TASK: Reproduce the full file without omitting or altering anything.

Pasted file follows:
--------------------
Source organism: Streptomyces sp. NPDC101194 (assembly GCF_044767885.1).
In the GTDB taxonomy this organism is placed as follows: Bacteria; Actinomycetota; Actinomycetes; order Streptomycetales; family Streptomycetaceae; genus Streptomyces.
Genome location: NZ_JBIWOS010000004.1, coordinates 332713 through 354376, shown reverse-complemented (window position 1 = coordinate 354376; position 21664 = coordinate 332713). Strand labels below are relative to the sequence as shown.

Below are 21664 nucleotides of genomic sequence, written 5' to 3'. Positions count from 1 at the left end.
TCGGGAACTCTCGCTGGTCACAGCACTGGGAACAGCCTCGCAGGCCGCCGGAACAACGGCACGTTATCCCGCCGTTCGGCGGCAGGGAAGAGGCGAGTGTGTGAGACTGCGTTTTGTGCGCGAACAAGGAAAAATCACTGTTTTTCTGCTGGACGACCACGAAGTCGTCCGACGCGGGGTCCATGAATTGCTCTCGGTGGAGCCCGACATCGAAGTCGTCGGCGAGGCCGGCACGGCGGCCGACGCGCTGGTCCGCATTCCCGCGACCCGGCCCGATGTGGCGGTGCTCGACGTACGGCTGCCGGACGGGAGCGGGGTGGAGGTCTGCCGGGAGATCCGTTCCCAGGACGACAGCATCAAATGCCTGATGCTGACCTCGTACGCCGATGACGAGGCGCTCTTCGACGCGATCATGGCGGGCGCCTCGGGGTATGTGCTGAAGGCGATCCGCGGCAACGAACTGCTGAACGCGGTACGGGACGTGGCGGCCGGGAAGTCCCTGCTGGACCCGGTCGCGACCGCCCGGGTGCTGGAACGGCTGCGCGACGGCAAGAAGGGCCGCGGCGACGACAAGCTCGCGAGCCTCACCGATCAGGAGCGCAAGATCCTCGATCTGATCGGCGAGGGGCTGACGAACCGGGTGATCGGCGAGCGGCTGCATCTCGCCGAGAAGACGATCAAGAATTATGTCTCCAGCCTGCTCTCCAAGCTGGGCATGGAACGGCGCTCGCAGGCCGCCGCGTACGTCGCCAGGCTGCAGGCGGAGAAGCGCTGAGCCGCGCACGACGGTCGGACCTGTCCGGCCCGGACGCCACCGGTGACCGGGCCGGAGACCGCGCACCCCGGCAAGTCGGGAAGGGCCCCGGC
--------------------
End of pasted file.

Source organism: Streptomyces sp. NPDC101194 (assembly GCF_044767885.1).
In the GTDB taxonomy this organism is placed as follows: Bacteria; Actinomycetota; Actinomycetes; order Streptomycetales; family Streptomycetaceae; genus Streptomyces.
Genome location: NZ_JBIWOS010000004.1, coordinates 332713 through 354376, shown reverse-complemented (window position 1 = coordinate 354376; position 21664 = coordinate 332713). Strand labels below are relative to the sequence as shown.

Below are 21664 nucleotides of genomic sequence, written 5' to 3'. Positions count from 1 at the left end.
TCGGGAACTCTCGCTGGTCACAGCACTGGGAACAGCCTCGCAGGCCGCCGGAACAACGGCACGTTATCCCGCCGTTCGGCGGCAGGGAAGAGGCGAGTGTGTGAGACTGCGTTTTGTGCGCGAACAAGGAAAAATCACTGTTTTTCTGCTGGACGACCACGAAGTCGTCCGACGCGGGGTCCATGAATTGCTCTCGGTGGAGCCCGACATCGAAGTCGTCGGCGAGGCCGGCACGGCGGCCGACGCGCTGGTCCGCATTCCCGCGACCCGGCCCGATGTGGCGGTGCTCGACGTACGGCTGCCGGACGGGAGCGGGGTGGAGGTCTGCCGGGAGATCCGTTCCCAGGACGACAGCATCAAATGCCTGATGCTGACCTCGTACGCCGATGACGAGGCGCTCTTCGACGCGATCATGGCGGGCGCCTCGGGGTATGTGCTGAAGGCGATCCGCGGCAACGAACTGCTGAACGCGGTACGGGACGTGGCGGCCGGGAAGTCCCTGCTGGACCCGGTCGCGACCGCCCGGGTGCTGGAACGGCTGCGCGACGGCAAGAAGGGCCGCGGCGACGACAAGCTCGCGAGCCTCACCGATCAGGAGCGCAAGATCCTCGATCTGATCGGCGAGGGGCTGACGAACCGGGTGATCGGCGAGCGGCTGCATCTCGCCGAGAAGACGATCAAGAATTATGTCTCCAGCCTGCTCTCCAAGCTGGGCATGGAACGGCGCTCGCAGGCCGCCGCGTACGTCGCCAGGCTGCAGGCGGAGAAGCGCTGAGCCGCGCACGACGGTCGGACCTGTCCGGCCCGGACGCCACCGGTGACCGGGCCGGAGACCGCGCACCCCGGCAAGTCGGGAAGGGCCCCGGC